Philippines president, Rodrigo Duterte, orders the destruction of rows of luxury cars that were smuggled into the country
Philippines President Rodrigo Duterte oversaw the destruction of 20 luxury cars in Manila on Tuesday in a crackdown against illegal imports.
The president looked on as a tractor ploughed over Porches, Mercedes, Corvettes and other expensive cars amounting to around $1.2m, in a move intended to rein in tax evaders, ABC News reported.
“But this smuggling…has been going on again and again and again, over a period of centuries. Well, it has to stop,” Duterte said when speaking about the event.
The cars were seized by the Bureau of Customs, which confiscated $2.93m worth of illegally imported vehicles last year, Reuters reported.
Normally the cars are auctioned off with the proceeds going to the government. However, this generally results in the wealthy people, who had originally imported the cars, buying them back at the auction, though now with the correct documents and at a reduced price.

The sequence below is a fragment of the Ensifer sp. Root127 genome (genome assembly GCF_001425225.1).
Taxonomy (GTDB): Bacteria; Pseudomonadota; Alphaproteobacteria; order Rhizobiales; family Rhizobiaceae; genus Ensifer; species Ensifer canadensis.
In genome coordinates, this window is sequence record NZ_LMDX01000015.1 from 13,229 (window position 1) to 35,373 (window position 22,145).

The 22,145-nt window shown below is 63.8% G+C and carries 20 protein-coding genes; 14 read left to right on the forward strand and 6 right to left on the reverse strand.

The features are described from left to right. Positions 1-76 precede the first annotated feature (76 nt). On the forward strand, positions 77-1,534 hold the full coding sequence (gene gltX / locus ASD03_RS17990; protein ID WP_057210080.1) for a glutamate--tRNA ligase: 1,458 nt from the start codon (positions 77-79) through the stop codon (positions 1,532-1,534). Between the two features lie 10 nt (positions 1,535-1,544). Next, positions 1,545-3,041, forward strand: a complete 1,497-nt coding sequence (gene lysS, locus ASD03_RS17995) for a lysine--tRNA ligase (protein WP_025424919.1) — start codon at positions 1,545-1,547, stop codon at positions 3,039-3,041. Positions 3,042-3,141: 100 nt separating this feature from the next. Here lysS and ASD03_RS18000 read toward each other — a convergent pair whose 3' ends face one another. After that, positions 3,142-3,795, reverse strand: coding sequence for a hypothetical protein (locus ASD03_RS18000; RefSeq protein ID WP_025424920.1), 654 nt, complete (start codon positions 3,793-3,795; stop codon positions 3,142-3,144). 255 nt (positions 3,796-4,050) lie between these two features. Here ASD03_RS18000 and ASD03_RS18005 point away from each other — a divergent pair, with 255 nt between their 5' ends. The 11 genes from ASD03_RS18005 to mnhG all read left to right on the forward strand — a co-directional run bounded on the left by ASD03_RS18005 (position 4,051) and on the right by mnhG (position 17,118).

“This Tuesday, watch what will happen to your money, because all the luxury imported cars, I will run them down with a tractor,” the president can be seen saying in a video posted to the government Facebook page Presidential Communications.
After the destruction he told officials to give the metal to the steel merchants.
“They cannot have cars like that. But they can get something, make toys out of it,” Reuters reported the president as saying.
Duterte has taken a strong stance on crime and corruption during his time as president. Since coming to power in 2016, the 72-year-old has run a brutal war on drugs, which has led to the deaths of over 12,000 Filipinos, according to Human Rights Watch.
During a speech to over 300,000 people on the day before his election victory, Duterte said, “If I make it to the presidential palace, I will do just what I did as mayor. You drug pushers, holdup men, and do-nothings, you better get out because I’ll kill you,” Humans Rights Watch reported.
A further ten cars were destroyed in the cities of Davao and Cebu. The destruction took place on the 116th anniversary of the founding of the Bureau of Customs.
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